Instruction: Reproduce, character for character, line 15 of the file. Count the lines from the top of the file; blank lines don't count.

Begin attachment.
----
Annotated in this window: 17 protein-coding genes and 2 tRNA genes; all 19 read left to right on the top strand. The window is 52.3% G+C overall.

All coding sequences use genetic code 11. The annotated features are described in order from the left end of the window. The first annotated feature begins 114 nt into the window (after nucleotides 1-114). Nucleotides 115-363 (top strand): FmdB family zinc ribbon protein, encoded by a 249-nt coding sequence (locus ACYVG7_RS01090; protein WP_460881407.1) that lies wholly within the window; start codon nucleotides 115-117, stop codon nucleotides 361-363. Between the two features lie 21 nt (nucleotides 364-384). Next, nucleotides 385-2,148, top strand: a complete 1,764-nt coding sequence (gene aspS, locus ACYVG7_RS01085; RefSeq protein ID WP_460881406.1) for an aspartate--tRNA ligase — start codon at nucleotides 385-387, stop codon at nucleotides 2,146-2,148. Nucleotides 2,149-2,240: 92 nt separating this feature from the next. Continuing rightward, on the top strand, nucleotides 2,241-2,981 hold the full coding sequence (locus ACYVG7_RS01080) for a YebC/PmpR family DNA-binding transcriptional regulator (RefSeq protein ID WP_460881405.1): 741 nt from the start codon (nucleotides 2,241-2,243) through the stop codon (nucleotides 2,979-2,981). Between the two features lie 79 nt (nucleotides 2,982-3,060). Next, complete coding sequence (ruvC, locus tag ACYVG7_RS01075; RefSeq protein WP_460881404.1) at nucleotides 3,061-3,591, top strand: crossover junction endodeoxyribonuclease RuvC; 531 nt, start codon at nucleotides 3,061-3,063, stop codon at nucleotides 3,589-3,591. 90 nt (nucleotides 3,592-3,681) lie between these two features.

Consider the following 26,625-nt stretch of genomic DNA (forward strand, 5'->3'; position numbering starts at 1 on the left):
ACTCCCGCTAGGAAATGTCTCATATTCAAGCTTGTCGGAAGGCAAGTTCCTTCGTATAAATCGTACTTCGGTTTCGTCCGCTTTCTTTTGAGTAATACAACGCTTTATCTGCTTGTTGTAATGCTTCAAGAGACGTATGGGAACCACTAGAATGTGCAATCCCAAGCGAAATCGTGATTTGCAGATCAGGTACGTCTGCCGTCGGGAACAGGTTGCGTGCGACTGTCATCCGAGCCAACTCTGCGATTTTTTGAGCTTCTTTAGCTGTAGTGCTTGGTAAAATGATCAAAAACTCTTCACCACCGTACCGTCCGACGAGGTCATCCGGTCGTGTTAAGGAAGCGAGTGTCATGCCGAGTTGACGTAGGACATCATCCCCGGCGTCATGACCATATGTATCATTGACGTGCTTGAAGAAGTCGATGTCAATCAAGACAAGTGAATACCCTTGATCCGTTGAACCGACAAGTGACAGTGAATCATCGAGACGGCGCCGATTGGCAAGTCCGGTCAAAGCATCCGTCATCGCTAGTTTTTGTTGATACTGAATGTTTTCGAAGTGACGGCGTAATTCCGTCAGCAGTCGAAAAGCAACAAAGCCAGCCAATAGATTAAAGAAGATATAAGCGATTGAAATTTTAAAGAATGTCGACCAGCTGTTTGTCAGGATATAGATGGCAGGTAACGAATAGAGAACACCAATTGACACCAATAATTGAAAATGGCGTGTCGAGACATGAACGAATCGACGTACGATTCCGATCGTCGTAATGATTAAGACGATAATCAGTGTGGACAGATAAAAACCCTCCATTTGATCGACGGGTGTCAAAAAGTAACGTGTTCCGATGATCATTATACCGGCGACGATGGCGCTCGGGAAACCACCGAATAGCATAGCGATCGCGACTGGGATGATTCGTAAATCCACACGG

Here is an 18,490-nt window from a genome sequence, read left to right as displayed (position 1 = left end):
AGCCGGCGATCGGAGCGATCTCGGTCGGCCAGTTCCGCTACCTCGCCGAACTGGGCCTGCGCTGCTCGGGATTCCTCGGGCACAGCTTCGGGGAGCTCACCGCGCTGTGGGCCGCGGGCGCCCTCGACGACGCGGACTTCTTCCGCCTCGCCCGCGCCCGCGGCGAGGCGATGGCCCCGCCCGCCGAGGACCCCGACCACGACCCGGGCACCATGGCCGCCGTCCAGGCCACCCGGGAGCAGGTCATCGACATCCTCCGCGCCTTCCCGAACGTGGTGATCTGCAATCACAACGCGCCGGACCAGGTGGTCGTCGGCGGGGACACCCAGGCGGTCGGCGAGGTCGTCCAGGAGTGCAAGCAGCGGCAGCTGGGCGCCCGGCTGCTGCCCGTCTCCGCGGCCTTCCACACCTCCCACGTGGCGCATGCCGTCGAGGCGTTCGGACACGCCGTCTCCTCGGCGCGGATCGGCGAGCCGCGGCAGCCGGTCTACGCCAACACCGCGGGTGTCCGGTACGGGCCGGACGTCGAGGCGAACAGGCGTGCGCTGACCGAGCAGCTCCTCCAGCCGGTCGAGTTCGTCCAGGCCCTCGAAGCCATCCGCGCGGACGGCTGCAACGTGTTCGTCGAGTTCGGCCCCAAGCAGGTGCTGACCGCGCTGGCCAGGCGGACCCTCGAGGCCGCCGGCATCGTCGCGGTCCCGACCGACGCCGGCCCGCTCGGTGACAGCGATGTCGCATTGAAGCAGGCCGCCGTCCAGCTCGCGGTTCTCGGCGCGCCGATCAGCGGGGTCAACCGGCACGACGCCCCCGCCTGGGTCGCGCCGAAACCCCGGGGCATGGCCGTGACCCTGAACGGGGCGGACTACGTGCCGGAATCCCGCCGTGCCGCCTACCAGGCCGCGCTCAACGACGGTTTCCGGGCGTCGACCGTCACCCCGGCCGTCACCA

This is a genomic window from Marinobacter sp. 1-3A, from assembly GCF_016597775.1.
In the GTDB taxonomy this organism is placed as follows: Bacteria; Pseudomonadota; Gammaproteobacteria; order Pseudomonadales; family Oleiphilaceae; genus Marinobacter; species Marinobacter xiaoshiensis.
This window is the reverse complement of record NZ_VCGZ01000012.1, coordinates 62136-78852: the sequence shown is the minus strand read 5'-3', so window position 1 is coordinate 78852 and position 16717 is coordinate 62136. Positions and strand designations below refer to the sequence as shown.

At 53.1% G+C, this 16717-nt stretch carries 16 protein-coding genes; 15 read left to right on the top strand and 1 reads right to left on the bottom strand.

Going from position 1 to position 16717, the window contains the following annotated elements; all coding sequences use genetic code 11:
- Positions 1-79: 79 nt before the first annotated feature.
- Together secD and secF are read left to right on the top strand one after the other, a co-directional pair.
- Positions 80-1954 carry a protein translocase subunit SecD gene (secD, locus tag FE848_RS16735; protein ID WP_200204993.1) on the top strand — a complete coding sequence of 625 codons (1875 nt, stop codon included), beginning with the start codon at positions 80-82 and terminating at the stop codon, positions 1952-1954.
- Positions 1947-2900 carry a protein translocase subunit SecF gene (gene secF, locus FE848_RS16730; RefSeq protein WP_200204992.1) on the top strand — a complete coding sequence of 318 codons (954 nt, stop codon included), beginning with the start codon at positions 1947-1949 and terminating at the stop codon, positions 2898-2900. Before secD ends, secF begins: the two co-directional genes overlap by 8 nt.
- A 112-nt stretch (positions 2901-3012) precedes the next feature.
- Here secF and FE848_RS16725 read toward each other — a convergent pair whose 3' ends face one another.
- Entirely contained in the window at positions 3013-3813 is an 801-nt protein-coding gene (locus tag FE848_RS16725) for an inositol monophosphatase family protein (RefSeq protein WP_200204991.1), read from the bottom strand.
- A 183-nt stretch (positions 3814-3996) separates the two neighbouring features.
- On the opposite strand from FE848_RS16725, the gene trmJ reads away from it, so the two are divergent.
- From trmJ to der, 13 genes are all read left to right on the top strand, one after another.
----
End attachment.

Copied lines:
- Positions 1947-2900 carry a protein translocase subunit SecF gene (gene secF, locus FE848_RS16730; RefSeq protein WP_200204992.1) on the top strand — a complete coding sequence of 318 codons (954 nt, stop codon included), beginning with the start codon at positions 1947-1949 and terminating at the stop codon, positions 2898-2900. Before secD ends, secF begins: the two co-directional genes overlap by 8 nt.